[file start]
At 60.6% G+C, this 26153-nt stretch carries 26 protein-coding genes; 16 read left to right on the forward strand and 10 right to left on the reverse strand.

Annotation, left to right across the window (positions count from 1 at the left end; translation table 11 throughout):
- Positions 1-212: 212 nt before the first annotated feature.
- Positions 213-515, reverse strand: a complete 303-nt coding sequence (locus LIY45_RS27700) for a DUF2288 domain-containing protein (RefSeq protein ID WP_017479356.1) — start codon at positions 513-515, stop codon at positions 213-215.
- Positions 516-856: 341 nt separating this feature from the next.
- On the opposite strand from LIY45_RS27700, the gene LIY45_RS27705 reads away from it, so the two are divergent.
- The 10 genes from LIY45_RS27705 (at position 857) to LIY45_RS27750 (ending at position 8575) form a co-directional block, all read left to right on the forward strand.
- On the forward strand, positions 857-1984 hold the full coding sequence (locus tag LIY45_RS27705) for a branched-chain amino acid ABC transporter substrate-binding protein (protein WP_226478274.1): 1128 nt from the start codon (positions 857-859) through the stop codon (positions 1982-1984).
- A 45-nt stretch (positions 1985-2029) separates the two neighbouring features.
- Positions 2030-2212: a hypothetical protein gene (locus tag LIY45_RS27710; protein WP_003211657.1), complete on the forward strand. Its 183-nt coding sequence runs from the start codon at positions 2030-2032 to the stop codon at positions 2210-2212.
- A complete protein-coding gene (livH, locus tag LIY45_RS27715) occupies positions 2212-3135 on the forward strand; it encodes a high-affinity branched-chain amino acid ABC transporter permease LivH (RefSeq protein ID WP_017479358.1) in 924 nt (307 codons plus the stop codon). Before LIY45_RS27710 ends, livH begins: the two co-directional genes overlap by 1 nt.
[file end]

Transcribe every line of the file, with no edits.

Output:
At 60.6% G+C, this 26153-nt stretch carries 26 protein-coding genes; 16 read left to right on the forward strand and 10 right to left on the reverse strand.

Annotation, left to right across the window (positions count from 1 at the left end; translation table 11 throughout):
- Positions 1-212: 212 nt before the first annotated feature.
- Positions 213-515, reverse strand: a complete 303-nt coding sequence (locus LIY45_RS27700) for a DUF2288 domain-containing protein (RefSeq protein ID WP_017479356.1) — start codon at positions 513-515, stop codon at positions 213-215.
- Positions 516-856: 341 nt separating this feature from the next.
- On the opposite strand from LIY45_RS27700, the gene LIY45_RS27705 reads away from it, so the two are divergent.
- The 10 genes from LIY45_RS27705 (at position 857) to LIY45_RS27750 (ending at position 8575) form a co-directional block, all read left to right on the forward strand.
- On the forward strand, positions 857-1984 hold the full coding sequence (locus tag LIY45_RS27705) for a branched-chain amino acid ABC transporter substrate-binding protein (protein WP_226478274.1): 1128 nt from the start codon (positions 857-859) through the stop codon (positions 1982-1984).
- A 45-nt stretch (positions 1985-2029) separates the two neighbouring features.
- Positions 2030-2212: a hypothetical protein gene (locus tag LIY45_RS27710; protein WP_003211657.1), complete on the forward strand. Its 183-nt coding sequence runs from the start codon at positions 2030-2032 to the stop codon at positions 2210-2212.
- A complete protein-coding gene (livH, locus tag LIY45_RS27715) occupies positions 2212-3135 on the forward strand; it encodes a high-affinity branched-chain amino acid ABC transporter permease LivH (RefSeq protein ID WP_017479358.1) in 924 nt (307 codons plus the stop codon). Before LIY45_RS27710 ends, livH begins: the two co-directional genes overlap by 1 nt.